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Depression Symptoms and Risk Factors in Adult Emergency Department Patients: A Multisite Cross-Sectional Prevalence Survey  [PDF]
Nancy Khav,Tracey J. Weiland,George A. Jelinek,Jonathan C. Knott,Michael Salzberg
ISRN Emergency Medicine , 2013, DOI: 10.1155/2013/965103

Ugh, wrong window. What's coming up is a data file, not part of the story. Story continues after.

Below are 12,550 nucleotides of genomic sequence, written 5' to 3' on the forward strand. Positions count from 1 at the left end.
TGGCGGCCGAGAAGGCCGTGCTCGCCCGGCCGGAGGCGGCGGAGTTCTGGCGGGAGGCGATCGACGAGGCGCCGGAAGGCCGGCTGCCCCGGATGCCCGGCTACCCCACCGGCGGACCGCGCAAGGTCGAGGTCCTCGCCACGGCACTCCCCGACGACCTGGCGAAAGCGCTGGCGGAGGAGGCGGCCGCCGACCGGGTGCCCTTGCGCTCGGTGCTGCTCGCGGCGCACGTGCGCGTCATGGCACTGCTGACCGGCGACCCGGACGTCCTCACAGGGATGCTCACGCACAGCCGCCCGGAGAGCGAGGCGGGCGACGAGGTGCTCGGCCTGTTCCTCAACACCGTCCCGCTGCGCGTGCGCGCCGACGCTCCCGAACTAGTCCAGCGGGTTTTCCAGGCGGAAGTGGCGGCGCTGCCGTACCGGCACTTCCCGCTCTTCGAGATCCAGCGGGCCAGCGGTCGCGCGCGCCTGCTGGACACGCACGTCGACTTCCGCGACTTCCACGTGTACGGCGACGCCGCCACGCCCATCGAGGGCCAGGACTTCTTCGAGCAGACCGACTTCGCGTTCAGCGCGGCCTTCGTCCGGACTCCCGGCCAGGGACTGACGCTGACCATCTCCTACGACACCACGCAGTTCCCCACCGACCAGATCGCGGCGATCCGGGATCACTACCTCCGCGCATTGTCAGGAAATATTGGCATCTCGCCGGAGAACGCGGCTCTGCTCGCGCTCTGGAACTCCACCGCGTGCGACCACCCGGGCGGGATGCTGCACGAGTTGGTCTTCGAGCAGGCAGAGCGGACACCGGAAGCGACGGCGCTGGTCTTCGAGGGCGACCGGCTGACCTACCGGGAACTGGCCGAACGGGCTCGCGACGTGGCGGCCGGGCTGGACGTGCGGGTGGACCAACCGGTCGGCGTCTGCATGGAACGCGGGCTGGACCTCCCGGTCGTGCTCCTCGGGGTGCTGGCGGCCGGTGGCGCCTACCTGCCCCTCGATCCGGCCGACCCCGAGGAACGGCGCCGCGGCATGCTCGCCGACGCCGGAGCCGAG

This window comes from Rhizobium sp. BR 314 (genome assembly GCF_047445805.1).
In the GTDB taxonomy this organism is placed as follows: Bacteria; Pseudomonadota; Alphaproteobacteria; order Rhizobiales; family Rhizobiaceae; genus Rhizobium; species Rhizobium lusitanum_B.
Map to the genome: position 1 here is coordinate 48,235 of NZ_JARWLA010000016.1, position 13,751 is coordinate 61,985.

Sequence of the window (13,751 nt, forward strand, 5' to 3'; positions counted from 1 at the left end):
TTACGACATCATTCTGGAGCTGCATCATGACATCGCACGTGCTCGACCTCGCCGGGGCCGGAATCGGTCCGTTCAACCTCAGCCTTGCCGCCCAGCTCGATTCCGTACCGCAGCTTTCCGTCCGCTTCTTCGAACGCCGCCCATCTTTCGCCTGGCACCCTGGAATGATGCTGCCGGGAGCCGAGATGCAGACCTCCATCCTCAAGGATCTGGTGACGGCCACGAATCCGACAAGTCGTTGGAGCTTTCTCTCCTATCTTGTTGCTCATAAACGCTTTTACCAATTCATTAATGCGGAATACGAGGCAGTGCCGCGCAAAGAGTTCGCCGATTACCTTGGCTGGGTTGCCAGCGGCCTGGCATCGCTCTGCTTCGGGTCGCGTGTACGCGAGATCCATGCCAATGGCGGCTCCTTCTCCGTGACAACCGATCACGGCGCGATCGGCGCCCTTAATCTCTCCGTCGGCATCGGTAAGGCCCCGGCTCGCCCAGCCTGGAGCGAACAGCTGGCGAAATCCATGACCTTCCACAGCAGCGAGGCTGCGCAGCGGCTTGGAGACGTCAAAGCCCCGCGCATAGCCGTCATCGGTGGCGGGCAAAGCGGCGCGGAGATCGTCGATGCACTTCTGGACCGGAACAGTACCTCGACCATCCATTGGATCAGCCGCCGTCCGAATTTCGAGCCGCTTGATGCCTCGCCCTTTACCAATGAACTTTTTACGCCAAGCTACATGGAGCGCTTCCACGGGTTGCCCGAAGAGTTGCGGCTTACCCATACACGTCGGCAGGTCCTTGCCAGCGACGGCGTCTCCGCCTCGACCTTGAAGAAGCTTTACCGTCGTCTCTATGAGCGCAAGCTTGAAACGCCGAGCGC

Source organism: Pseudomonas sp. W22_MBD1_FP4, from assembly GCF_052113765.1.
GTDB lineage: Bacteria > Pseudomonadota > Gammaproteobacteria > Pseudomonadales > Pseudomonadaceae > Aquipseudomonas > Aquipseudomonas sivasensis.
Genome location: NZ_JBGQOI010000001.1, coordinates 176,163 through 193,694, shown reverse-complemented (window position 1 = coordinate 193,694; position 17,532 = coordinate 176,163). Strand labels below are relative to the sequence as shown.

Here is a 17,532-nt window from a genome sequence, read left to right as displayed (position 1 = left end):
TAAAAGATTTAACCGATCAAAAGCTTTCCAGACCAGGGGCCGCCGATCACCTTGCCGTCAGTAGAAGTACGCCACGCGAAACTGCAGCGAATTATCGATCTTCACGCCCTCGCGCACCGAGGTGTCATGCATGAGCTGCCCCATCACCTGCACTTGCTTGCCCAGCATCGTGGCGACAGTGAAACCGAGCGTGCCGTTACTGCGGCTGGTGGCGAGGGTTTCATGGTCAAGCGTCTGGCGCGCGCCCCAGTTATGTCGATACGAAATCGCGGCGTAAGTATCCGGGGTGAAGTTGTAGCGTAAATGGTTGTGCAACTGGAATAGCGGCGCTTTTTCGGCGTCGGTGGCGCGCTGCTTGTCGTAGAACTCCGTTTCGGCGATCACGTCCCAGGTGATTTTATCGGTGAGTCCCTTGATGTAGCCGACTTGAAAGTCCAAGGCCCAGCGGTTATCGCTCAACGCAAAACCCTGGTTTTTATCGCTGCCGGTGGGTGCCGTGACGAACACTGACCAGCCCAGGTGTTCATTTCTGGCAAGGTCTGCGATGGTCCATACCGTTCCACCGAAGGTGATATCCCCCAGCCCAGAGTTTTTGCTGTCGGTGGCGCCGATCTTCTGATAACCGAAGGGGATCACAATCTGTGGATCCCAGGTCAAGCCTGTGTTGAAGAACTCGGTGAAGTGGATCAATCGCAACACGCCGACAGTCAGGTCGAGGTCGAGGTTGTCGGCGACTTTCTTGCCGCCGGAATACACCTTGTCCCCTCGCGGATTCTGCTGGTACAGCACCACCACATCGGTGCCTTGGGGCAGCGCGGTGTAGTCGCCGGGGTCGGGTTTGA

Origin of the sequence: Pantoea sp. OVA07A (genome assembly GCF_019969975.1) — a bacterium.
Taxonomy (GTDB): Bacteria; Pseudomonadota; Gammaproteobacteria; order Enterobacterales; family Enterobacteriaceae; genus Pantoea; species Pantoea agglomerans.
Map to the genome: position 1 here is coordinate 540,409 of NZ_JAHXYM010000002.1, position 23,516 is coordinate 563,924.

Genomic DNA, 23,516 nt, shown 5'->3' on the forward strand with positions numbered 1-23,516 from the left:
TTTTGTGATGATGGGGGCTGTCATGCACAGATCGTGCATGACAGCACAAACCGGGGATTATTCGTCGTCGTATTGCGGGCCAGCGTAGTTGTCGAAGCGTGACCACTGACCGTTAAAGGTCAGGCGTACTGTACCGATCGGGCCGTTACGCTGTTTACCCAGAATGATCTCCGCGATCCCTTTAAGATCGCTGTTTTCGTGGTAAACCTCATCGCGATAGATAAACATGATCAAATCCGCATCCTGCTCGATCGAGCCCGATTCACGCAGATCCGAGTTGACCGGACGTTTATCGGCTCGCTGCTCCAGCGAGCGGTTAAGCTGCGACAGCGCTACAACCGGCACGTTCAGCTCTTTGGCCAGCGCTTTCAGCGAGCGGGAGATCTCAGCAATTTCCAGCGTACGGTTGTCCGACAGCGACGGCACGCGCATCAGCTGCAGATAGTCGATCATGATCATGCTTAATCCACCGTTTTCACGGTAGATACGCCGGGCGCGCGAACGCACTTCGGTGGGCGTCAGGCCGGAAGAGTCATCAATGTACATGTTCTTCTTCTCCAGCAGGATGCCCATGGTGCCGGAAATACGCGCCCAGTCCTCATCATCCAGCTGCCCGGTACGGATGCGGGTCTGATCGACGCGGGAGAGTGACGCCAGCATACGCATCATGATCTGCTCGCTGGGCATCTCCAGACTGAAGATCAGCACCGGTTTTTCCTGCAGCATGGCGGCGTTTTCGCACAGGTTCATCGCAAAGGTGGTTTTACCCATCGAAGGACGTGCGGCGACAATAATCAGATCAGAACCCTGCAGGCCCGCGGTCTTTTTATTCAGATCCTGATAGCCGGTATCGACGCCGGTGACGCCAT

Abstract: Objectives. To identify the proportion of adult emergency department (ED) patients who screen positive for depression. Secondary aims were to identify factors associated with a positive depression screen and determine predictors of a positive depression screen. Methods. This cross-sectional, prevalence survey of ED patients was conducted at two inner-city hospitals. 350 ED patients were screened for depression using the Patient Health Questionnaire-9 (PHQ-9). Clinical and demographic risk factors were examined through medical records and additional questionnaires. Results. Of 350 participants screened, 50 (14.3%; 95% CI = 11.0–18.4%) screened positive. Independent predictors of depression risk included self-reported depression and/or a previous diagnosis of depression (OR = 8.345; 95% CI = 3.524–19.762), seeing a mental health service provider in the past 6 months (OR = 4.518; 95% CI = 2.107–9.690), and previous discussion about mental health with a local doctor (OR = 2.369; 95% CI = 1.025–5.475). Conclusion. ED patients were found to be at a higher risk of depression than the general population. ED-based depression screening, particularly of high-risk populations, has the potential to increase case detection rates and allow earlier management of these patients. Further research and validation of an ED-based depression screening tool are required. 1. Introduction It is important to detect depression in the emergency department (ED). Depression may contribute to the clinical presentation via self-harm or somatisation; it may be an important focus for post-ED care, and even though its management is not usually the responsibility of the ED, ED staff can have an important role in informing patients of the nature of their problem and engaging them in appropriate care; and, like all health care sectors, the ED can contribute to the public health task of detecting depression, which is known to be widely underrecognised and undertreated. In detecting depression, the clinical assessment is primary, but screening using validated depression rating scales is an important complementary method. Depression is highly prevalent in the general population but almost certainly of greater prevalence in the ED population. In the general population, depression is the second leading cause of disability worldwide [1], a significant risk factor for suicide [1], and associated with increased comorbidity and mortality [2, 3], decreased adherence to medication and treatment [4], higher healthcare utilization and costs [4], and reduced quality of life [5]. In Australia, depression